Europe’s Commissioner for Regional Policy Corina Creţu described the European Solidarity Fund and its impact on the EU and the accession countries that also fall under its scope as a concrete expression of solidarity.
The Fund has provided more than €2 billion of support since the beginning of Jean-Claude Juncker’s mandate, including a record-high €1.2 billion for earthquakes that occurred in Central Italy in 2016 and 2017.
A 2014 reform introduced a number of changes in the activity of the Fund, particularly when it came to the clarification of admissible criteria for applications concerning regional disasters, the extension of the regulatory deadline for applications, the extension of the implementation period, and the introduction of advance payments.
According to the report, the Commission is examining whether increasing those advance payments could help the Fund’s finances reach their targets faster.
While the Fund has specific goals in specific situations linked with natural disasters and short-to-medium-term time spans, the Cohesion Policy is complementary in the actions and takes a more long-term perspective for strategic planning and investments.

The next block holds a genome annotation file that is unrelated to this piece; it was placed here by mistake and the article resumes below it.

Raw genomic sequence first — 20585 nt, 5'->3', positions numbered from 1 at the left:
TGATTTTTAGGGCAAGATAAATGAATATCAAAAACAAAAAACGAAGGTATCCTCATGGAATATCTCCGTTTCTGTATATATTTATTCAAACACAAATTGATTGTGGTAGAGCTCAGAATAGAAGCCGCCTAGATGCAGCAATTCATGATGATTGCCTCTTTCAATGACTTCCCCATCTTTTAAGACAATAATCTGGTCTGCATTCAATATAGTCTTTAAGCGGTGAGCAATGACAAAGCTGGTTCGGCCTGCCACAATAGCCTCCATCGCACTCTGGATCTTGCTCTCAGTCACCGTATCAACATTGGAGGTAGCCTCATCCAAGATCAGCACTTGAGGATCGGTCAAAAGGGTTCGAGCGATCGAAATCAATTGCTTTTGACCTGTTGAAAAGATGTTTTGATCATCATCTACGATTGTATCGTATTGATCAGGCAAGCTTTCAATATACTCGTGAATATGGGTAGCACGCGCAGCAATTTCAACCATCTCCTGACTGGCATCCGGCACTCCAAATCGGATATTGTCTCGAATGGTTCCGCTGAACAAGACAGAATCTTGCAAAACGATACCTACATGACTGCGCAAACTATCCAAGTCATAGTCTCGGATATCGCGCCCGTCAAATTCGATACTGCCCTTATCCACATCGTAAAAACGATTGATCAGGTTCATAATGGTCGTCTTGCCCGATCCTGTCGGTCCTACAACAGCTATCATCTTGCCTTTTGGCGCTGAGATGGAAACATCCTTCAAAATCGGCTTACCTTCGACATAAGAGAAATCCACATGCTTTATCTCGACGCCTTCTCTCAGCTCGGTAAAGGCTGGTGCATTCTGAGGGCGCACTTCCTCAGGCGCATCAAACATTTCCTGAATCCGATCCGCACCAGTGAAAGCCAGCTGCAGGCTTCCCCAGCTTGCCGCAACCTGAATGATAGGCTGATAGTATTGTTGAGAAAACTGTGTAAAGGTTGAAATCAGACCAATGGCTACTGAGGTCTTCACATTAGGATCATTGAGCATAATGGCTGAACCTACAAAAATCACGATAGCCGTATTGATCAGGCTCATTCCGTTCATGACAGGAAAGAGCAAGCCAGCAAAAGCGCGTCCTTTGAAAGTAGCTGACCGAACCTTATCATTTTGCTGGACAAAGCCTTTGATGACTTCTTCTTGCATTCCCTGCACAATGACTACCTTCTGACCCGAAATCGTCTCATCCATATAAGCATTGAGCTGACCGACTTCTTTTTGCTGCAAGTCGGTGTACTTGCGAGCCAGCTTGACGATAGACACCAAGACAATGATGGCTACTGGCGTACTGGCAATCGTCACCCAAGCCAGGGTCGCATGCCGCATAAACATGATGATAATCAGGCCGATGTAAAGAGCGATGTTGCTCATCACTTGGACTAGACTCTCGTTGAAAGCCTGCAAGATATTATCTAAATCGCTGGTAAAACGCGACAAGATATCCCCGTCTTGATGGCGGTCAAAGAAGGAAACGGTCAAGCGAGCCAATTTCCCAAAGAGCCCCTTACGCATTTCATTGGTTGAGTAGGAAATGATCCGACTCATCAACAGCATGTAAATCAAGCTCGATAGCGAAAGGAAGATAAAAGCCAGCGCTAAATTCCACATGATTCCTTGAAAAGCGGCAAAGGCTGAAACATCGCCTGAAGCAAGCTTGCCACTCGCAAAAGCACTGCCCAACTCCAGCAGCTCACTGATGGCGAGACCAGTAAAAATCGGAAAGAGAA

To make European Solidarity Fund interventions even more effective, the European Commission and the members of the bloc should work to improve the process for damage assessment and preparedness when dealing with disasters.
How the Fund responds to requests for assistance with large scale natural disasters was found to be effective with an approval rate of 100% on the national level. At the regional level, the Fund’s capacity to intervene also improved as a result of a clarification on the admissibility of criteria for the mobilisation of the Fund for regional disasters.
Since 2014, the approval rate of applications for regional disasters has increased from 31% to 85%, but the Fund still has room for improvement.
The Fund’s policy and political dimension have pointed to weaker links between its activities and changes in domestic policies for disaster management and the enhanced visibility of the EU, according to the Commission’s report. With respect to effective solidarity, the Fund has fulfilled its mission to countries in need, as witnessed by its interventions during numerous large-scale natural disasters.
However, the Fund cannot ensure that the member state receiving the financial aid will be able to make the most of it, as T
The success rate of post-disaster efforts still remains, however, in the hands of the country that has been affected is contingent on its overall preparedness to mobilise quickly and effectively.
An evaluation found that although 60% of the EU’s population may be broadly aware that there is a European Solidarity Fund to respond to disaster situations, only 15% are likely to have accurate knowledge about the activities of the Fund. Part of the lack of specific knowledge is due to the fact the Fund often reimburses projects already implemented by the time the full support is paid to the beneficiaries.